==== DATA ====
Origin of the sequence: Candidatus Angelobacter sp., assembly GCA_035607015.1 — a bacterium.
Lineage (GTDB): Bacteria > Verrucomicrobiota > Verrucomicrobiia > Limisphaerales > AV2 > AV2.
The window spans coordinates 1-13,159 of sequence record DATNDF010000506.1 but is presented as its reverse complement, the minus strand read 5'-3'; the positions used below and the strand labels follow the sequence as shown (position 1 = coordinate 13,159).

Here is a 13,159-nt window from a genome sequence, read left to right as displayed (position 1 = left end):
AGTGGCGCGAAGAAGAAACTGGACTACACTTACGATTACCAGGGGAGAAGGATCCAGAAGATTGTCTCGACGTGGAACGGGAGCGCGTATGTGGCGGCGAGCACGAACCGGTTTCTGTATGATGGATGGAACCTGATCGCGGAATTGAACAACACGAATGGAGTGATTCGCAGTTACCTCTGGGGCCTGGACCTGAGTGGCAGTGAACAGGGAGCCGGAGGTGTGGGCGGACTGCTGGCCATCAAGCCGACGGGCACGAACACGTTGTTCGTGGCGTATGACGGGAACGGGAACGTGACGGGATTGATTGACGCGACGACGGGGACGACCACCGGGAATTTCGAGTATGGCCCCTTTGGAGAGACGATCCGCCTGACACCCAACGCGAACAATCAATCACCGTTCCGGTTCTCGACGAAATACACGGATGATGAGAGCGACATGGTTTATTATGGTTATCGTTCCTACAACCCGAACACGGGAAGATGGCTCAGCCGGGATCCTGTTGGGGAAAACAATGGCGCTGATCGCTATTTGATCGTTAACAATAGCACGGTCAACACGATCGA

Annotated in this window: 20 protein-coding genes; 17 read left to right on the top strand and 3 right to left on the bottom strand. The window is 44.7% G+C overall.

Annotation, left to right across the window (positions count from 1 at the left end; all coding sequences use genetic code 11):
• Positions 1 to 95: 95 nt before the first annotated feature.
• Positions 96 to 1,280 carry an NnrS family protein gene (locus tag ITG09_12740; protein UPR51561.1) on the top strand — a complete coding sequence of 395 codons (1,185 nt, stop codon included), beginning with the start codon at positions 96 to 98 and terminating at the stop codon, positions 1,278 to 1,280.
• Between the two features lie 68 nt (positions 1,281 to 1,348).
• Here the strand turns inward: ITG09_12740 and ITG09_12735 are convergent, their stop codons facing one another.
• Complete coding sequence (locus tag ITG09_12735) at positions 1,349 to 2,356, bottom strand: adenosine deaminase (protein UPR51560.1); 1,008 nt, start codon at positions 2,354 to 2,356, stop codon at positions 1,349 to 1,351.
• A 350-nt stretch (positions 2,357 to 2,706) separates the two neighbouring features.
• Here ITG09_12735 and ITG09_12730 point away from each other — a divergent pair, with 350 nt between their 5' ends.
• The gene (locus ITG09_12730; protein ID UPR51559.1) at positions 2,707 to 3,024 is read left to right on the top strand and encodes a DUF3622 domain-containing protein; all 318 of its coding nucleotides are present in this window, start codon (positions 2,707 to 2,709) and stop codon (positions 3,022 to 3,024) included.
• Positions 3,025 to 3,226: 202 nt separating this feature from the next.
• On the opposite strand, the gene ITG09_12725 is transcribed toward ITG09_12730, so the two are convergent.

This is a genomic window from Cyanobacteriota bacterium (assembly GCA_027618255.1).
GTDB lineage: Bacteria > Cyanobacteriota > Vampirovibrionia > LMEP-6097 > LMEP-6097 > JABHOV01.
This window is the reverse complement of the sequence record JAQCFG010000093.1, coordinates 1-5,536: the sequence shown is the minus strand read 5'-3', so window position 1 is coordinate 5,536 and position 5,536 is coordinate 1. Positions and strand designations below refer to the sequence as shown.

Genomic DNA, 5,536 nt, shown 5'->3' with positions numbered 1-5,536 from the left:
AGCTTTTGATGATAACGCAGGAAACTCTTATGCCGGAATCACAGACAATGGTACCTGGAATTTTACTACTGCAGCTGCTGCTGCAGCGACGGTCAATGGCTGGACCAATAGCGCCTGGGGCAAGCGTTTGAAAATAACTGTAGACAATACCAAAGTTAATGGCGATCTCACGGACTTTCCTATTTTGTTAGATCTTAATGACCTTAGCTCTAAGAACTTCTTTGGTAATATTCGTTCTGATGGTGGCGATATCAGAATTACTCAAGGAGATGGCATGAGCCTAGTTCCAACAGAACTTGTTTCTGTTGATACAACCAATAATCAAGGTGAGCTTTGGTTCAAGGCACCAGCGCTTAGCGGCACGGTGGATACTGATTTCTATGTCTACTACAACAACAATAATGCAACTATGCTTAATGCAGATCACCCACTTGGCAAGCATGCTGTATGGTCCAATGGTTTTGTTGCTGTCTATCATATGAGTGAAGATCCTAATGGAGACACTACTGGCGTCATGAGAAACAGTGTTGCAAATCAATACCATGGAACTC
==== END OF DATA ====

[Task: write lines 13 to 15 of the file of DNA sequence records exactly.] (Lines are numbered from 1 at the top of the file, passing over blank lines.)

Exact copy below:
• A 350-nt stretch (positions 2,357 to 2,706) separates the two neighbouring features.
• Here ITG09_12735 and ITG09_12730 point away from each other — a divergent pair, with 350 nt between their 5' ends.
• The gene (locus ITG09_12730; protein ID UPR51559.1) at positions 2,707 to 3,024 is read left to right on the top strand and encodes a DUF3622 domain-containing protein; all 318 of its coding nucleotides are present in this window, start codon (positions 2,707 to 2,709) and stop codon (positions 3,022 to 3,024) included.